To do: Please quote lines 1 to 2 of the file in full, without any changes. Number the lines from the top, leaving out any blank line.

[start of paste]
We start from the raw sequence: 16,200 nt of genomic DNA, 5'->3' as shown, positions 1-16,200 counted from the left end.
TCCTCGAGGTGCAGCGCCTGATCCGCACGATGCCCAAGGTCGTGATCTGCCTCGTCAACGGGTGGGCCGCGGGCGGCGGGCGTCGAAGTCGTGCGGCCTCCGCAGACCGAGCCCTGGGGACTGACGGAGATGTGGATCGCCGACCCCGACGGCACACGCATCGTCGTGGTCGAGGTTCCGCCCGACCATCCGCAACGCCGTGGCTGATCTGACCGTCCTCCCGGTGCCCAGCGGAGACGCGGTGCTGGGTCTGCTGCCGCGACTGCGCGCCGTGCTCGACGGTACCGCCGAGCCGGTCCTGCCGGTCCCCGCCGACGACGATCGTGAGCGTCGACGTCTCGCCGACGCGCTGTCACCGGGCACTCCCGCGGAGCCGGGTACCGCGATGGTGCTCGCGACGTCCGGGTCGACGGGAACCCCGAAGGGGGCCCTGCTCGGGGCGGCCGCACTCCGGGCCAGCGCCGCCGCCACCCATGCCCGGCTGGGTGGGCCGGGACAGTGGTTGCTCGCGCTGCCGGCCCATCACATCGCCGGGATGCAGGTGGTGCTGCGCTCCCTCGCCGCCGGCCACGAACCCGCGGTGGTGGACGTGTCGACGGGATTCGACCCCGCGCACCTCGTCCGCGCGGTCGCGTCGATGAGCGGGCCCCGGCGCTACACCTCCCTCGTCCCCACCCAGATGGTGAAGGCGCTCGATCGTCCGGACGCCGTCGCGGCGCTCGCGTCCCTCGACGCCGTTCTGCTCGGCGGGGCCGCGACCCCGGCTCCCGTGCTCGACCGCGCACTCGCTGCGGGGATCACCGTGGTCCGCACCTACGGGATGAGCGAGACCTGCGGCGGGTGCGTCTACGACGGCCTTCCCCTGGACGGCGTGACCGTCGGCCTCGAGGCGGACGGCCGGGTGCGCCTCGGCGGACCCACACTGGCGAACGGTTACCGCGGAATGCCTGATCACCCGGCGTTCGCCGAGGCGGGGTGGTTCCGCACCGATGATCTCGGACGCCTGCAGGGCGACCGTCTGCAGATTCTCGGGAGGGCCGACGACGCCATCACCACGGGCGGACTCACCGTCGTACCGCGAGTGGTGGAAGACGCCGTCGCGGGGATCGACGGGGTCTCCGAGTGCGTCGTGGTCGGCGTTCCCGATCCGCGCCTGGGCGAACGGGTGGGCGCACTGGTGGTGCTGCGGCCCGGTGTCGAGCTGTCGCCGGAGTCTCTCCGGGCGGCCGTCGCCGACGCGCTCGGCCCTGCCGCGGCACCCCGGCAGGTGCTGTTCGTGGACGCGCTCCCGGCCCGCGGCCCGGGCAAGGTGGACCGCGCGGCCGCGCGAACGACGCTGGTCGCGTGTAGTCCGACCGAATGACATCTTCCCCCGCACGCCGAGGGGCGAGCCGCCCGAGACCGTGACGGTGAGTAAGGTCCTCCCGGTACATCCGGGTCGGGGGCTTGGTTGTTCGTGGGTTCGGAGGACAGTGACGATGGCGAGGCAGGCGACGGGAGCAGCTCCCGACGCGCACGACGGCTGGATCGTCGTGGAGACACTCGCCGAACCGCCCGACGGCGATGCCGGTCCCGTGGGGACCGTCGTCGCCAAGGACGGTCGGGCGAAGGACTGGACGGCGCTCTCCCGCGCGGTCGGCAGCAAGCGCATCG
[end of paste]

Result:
We start from the raw sequence: 16,200 nt of genomic DNA, 5'->3' as shown, positions 1-16,200 counted from the left end.
TCCTCGAGGTGCAGCGCCTGATCCGCACGATGCCCAAGGTCGTGATCTGCCTCGTCAACGGGTGGGCCGCGGGCGGCGGGCGTCGAAGTCGTGCGGCCTCCGCAGACCGAGCCCTGGGGACTGACGGAGATGTGGATCGCCGACCCCGACGGCACACGCATCGTCGTGGTCGAGGTTCCGCCCGACCATCCGCAACGCCGTGGCTGATCTGACCGTCCTCCCGGTGCCCAGCGGAGACGCGGTGCTGGGTCTGCTGCCGCGACTGCGCGCCGTGCTCGACGGTACCGCCGAGCCGGTCCTGCCGGTCCCCGCCGACGACGATCGTGAGCGTCGACGTCTCGCCGACGCGCTGTCACCGGGCACTCCCGCGGAGCCGGGTACCGCGATGGTGCTCGCGACGTCCGGGTCGACGGGAACCCCGAAGGGGGCCCTGCTCGGGGCGGCCGCACTCCGGGCCAGCGCCGCCGCCACCCATGCCCGGCTGGGTGGGCCGGGACAGTGGTTGCTCGCGCTGCCGGCCCATCACATCGCCGGGATGCAGGTGGTGCTGCGCTCCCTCGCCGCCGGCCACGAACCCGCGGTGGTGGACGTGTCGACGGGATTCGACCCCGCGCACCTCGTCCGCGCGGTCGCGTCGATGAGCGGGCCCCGGCGCTACACCTCCCTCGTCCCCACCCAGATGGTGAAGGCGCTCGATCGTCCGGACGCCGTCGCGGCGCTCGCGTCCCTCGACGCCGTTCTGCTCGGCGGGGCCGCGACCCCGGCTCCCGTGCTCGACCGCGCACTCGCTGCGGGGATCACCGTGGTCCGCACCTACGGGATGAGCGAGACCTGCGGCGGGTGCGTCTACGACGGCCTTCCCCTGGACGGCGTGACCGTCGGCCTCGAGGCGGACGGCCGGGTGCGCCTCGGCGGACCCACACTGGCGAACGGTTACCGCGGAATGCCTGATCACCCGGCGTTCGCCGAGGCGGGGTGGTTCCGCACCGATGATCTCGGACGCCTGCAGGGCGACCGTCTGCAGATTCTCGGGAGGGCCGACGACGCCATCACCACGGGCGGACTCACCGTCGTACCGCGAGTGGTGGAAGACGCCGTCGCGGGGATCGACGGGGTCTCCGAGTGCGTCGTGGTCGGCGTTCCCGATCCGCGCCTGGGCGAACGGGTGGGCGCACTGGTGGTGCTGCGGCCCGGTGTCGAGCTGTCGCCGGAGTCTCTCCGGGCGGCCGTCGCCGACGCGCTCGGCCCTGCCGCGGCACCCCGGCAGGTGCTGTTCGTGGACGCGCTCCCGGCCCGCGGCCCGGGCAAGGTGGACCGCGCGGCCGCGCGAACGACGCTGGTCGCGTGTAGTCCGACCGAATGACATCTTCCCCCGCACGCCGAGGGGCGAGCCGCCCGAGACCGTGACGGTGAGTAAGGTCCTCCCGGTACATCCGGGTCGGGGGCTTGGTTGTTCGTGGGTTCGGAGGACAGTGACGATGGCGAGGCAGGCGACGGGAGCAGCTCCCGACGCGCACGACGGCTGGATCGTCGTGGAGACACTCGCCGAACCGCCCGACGGCGATGCCGGTCCCGTGGGGACCGTCGTCGCCAAGGACGGTCGGGCGAAGGACTGGACGGCGCTCTCCCGCGCGGTCGGCAGCAAGCGCATCG